Why does the UN Building resemble the Tower of Babel?
Despite President Donald Trump’s threat to cut off U.S. funding to countries that oppose his decision to recognize Jerusalem as Israel’s capital, the vast majority of U.N. countries voted in favor of such a resolution on Thursday.
A total of 128 nations voted to support the resolution that condemned the U.S. for its recognition of Jerusalem as Israel’s capital and its decision to eventually move the U.S. embassy from Tel Aviv to Jerusalem. Nine nations, including the United States and Israel, voted against the resolution; 35 nations abstained from voting, and 21 delegations were absent. (See vote by nation)
The Trump administration launched a massive lobbying campaign, which included letters sent from U.S. Ambassador Nikki Haley to over 180 countries warning that the U.S. would be taking names of those who voted against Trump’s decision.
But when it came to the vote, major U.S. aid recipients including Egypt, Afghanistan and Iraq ignored Trump’s threat and supported the resolution.
The nine countries voting “no” were the U.S., Israel, Guatemala, Honduras, Micronesia, Nauru, Palau, Marshall Islands and Togo. Among the notable abstentions were Australia, Argentina, Canada, Colombia, Croatia, Czech Republic and Mexico.
It is also noteworthy that 21 of the 193 U.N. member states were absent for the vote including Kenya, Georgia and Ukraine which have close U.S. ties.
Trump’s threat to cut off U.S. aid raised the stakes in Thursday’s U.N. vote and sparked criticism at his tactics, which one Muslim group called bullying or blackmail.
At the start of the emergency General Assembly meeting ahead of the vote, representatives of Arab, Islamic and non-aligned nations rejected his threat and urged a “yes” vote against the U.S. unilateral decision on Jerusalem.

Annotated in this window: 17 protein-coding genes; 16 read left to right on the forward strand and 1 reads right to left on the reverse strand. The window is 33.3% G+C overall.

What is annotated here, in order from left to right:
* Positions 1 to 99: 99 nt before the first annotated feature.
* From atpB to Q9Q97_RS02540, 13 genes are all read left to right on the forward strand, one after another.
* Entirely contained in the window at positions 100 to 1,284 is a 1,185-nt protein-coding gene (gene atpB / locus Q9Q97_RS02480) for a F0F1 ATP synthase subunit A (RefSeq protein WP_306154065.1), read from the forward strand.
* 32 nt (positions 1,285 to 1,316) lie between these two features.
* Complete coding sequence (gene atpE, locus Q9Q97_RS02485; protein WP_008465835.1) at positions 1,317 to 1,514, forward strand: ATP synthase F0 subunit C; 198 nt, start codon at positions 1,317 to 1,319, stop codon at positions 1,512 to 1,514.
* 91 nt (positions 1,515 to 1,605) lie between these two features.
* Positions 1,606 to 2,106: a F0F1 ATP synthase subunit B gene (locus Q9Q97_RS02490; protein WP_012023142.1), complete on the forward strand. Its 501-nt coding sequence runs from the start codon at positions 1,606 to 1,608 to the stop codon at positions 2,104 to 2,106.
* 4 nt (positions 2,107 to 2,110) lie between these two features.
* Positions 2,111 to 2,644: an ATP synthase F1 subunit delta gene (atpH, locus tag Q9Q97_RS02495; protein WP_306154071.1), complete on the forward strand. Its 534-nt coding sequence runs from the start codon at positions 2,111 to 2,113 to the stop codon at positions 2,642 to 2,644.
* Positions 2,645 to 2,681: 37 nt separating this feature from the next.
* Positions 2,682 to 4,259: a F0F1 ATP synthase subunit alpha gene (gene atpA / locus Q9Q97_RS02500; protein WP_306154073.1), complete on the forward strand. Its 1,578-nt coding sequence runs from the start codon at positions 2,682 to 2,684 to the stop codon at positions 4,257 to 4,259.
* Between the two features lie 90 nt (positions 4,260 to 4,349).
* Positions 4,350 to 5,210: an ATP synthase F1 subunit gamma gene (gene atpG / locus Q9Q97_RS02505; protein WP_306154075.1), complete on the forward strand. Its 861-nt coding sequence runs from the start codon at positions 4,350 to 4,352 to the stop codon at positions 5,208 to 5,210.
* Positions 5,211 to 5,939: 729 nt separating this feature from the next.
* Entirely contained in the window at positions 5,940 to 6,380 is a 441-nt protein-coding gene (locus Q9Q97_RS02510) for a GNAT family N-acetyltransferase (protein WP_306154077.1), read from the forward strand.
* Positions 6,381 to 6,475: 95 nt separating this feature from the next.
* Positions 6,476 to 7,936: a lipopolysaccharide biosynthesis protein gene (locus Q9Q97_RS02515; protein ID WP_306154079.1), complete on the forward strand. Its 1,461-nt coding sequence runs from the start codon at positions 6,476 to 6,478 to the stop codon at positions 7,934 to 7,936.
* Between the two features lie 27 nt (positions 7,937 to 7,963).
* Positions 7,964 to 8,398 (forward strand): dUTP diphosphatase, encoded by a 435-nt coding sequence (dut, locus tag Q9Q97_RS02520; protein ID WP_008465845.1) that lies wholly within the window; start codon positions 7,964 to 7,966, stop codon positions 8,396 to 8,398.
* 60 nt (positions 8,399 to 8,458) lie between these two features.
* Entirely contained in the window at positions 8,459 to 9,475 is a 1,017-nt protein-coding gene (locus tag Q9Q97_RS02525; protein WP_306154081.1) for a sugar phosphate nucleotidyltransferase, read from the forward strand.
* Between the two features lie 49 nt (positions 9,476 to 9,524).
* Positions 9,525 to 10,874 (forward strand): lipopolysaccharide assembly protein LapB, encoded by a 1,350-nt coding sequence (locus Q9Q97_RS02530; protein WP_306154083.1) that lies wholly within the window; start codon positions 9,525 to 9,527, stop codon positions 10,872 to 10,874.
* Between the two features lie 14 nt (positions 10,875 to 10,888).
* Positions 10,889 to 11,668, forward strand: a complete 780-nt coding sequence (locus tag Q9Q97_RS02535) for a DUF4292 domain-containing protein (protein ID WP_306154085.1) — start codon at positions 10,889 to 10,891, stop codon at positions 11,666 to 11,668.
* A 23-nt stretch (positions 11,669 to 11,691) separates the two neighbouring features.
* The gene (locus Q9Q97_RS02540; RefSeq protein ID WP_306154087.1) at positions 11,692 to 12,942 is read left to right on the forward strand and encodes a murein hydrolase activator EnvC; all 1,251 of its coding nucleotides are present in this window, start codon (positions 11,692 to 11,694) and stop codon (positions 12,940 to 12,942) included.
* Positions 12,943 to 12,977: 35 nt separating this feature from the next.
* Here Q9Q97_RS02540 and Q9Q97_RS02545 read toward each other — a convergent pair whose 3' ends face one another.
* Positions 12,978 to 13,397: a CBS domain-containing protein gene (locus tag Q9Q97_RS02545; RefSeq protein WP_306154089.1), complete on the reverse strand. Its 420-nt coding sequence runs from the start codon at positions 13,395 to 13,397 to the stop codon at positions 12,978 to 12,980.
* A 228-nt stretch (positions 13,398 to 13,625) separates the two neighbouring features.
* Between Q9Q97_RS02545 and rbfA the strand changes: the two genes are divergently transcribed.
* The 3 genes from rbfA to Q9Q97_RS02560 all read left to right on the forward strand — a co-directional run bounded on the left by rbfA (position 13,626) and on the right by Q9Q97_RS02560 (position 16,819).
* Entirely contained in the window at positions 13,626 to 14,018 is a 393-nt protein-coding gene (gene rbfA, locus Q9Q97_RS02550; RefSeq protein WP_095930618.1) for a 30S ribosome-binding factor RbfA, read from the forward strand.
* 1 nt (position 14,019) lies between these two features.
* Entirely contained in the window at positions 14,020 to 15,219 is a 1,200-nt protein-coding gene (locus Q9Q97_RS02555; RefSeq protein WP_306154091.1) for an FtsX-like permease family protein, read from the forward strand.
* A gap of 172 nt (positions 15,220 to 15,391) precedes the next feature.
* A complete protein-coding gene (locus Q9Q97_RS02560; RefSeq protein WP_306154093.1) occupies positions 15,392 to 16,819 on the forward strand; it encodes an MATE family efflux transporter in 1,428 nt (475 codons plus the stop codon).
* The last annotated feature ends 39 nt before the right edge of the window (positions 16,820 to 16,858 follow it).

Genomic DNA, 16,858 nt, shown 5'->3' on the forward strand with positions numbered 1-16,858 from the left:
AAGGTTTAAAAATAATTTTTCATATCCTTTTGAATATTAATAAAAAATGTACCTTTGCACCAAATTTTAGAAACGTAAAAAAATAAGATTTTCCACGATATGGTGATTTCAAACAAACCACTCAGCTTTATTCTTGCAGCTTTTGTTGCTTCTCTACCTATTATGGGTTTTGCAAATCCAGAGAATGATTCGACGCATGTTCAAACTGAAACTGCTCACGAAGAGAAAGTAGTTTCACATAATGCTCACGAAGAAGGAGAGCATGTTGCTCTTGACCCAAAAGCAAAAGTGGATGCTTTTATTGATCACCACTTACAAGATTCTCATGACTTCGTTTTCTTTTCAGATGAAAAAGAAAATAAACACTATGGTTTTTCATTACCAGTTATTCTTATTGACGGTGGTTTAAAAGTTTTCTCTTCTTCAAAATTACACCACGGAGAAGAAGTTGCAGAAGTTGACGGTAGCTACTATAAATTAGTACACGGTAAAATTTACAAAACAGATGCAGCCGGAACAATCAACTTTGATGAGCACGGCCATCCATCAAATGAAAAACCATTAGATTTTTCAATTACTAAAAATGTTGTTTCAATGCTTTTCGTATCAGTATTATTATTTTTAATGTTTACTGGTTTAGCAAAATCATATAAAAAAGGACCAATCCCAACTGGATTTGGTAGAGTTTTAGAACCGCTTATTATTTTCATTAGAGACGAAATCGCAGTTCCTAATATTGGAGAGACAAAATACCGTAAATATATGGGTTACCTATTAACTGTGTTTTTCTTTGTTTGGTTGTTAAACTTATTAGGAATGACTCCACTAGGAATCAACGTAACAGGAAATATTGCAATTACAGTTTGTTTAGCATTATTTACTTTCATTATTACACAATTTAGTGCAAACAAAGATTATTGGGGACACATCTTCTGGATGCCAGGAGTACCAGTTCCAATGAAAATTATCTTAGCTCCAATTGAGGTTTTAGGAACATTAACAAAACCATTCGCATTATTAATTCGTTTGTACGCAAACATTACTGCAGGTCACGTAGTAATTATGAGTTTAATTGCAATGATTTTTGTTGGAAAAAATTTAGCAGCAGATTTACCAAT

Palestinian Foreign Minister Riyad al-Maliki, who flew to New York for the meeting, called the U.S. action “an aggression on the status of Jerusalem” and said “those who want peace must vote for peace today.”
Trump told reporters on Wednesday that Americans are tired of being taken advantage of by countries that take hundreds of millions and even billions of dollars, and then vote against the United States. He said he will be watching Thursday’s vote: “Let them vote against us. We’ll save a lot. We don’t care.”
Haley echoed his words in her speech to the packed assembly chamber, threatening not only the 193 U.N. member states with funding cuts, but the United Nations itself if the world body approves the resolution declaring Trump’s recognition of Jerusalem “null and void.”
“The United States will remember this day in which it was singled out for attack in the General Assembly for the very right of exercising our right as a sovereign nation,” she said.
The vote will make no difference on U.S. plans to move its embassy to Jerusalem, Haley said, but it “will make a difference on how Americans look at the U.N., and on how we look at countries who disrespect us in the U.N., and this vote will be remembered.”
Yemen’s U.N. Khaled Hussein Mohamed Alyemany, whose country chairs the Arab Group at the United Nations, introduced the resolution and urged all “peace-loving countries” to vote in favor of it.
He called Trump’s action “a blatant violation of the rights of the Palestinian people and the Arab nations, and all Muslims and Christians of the world,” and “a dangerous violation and breach of international law.”
It threatens peace in the world, undermines any chance for peace in the Mideast, “and only serves to fan the fires of violence and extremism,” Alyemany warned.
Nihad Awad, national executive director of the Council on American-Islamic Relations, tweeted after Trump’s comments: “Our government should not use its leadership at the UN to bully/blackmail other nations that stand for religious liberty and justice in Jerusalem. Justice is a core value of Christianity, Judaism and Islam.”
Israel’s prime minister says he completely rejects the “preposterous” U.N. resolution declaring the U.S. recognition of Jerusalem as Israel’s capital as “null and void.”
Benjamin Netanyahu says in a video posted to Facebook that Jerusalem “always was, always will be” Israel’s capital. He also says he appreciates that “a growing number of countries refuse to participate in this theater of the absurd.”
Netanyahu is thanking President Donald Trump for his “stalwart defense of Israel.”
Trump’s declaration on Dec. 6 departed from decades of U.S. policy, and international consensus, that the fate of Jerusalem should be decided through negotiations.
Jerusalem lies at the heart of the Israeli-Palestinian conflict. Israel sees the city as its undivided capital.